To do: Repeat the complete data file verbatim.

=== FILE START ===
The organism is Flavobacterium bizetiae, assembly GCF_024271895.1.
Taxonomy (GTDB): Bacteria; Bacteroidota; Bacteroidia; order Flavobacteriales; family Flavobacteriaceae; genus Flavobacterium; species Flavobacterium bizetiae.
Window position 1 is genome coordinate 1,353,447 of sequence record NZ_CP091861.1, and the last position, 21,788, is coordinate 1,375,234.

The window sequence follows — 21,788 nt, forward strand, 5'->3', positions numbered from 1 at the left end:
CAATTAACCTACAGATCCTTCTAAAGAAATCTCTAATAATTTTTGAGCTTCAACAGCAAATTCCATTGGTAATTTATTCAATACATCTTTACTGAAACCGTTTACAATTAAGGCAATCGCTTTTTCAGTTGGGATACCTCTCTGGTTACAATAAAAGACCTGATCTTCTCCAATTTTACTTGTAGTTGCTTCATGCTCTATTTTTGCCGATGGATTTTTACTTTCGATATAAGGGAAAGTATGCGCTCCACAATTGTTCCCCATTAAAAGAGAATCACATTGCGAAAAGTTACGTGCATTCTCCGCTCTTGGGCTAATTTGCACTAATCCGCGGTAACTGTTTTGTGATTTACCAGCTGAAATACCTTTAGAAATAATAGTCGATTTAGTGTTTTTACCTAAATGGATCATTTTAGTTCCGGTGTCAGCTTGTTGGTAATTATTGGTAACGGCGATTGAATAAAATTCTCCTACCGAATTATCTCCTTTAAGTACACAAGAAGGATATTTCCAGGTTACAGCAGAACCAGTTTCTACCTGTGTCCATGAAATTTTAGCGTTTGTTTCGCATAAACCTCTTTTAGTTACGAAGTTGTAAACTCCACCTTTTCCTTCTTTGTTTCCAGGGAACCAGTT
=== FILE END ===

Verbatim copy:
The organism is Flavobacterium bizetiae, assembly GCF_024271895.1.
Taxonomy (GTDB): Bacteria; Bacteroidota; Bacteroidia; order Flavobacteriales; family Flavobacteriaceae; genus Flavobacterium; species Flavobacterium bizetiae.
Window position 1 is genome coordinate 1,353,447 of sequence record NZ_CP091861.1, and the last position, 21,788, is coordinate 1,375,234.

The window sequence follows — 21,788 nt, forward strand, 5'->3', positions numbered from 1 at the left end:
CAATTAACCTACAGATCCTTCTAAAGAAATCTCTAATAATTTTTGAGCTTCAACAGCAAATTCCATTGGTAATTTATTCAATACATCTTTACTGAAACCGTTTACAATTAAGGCAATCGCTTTTTCAGTTGGGATACCTCTCTGGTTACAATAAAAGACCTGATCTTCTCCAATTTTACTTGTAGTTGCTTCATGCTCTATTTTTGCCGATGGATTTTTACTTTCGATATAAGGGAAAGTATGCGCTCCACAATTGTTCCCCATTAAAAGAGAATCACATTGCGAAAAGTTACGTGCATTCTCCGCTCTTGGGCTAATTTGCACTAATCCGCGGTAACTGTTTTGTGATTTACCAGCTGAAATACCTTTAGAAATAATAGTCGATTTAGTGTTTTTACCTAAATGGATCATTTTAGTTCCGGTGTCAGCTTGTTGGTAATTATTGGTAACGGCGATTGAATAAAATTCTCCTACCGAATTATCTCCTTTAAGTACACAAGAAGGATATTTCCAGGTTACAGCAGAACCAGTTTCTACCTGTGTCCATGAAATTTTAGCGTTTGTTTCGCATAAACCTCTTTTAGTTACGAAGTTGTAAACTCCACCTTTTCCTTCTTTGTTTCCAGGGAACCAGTT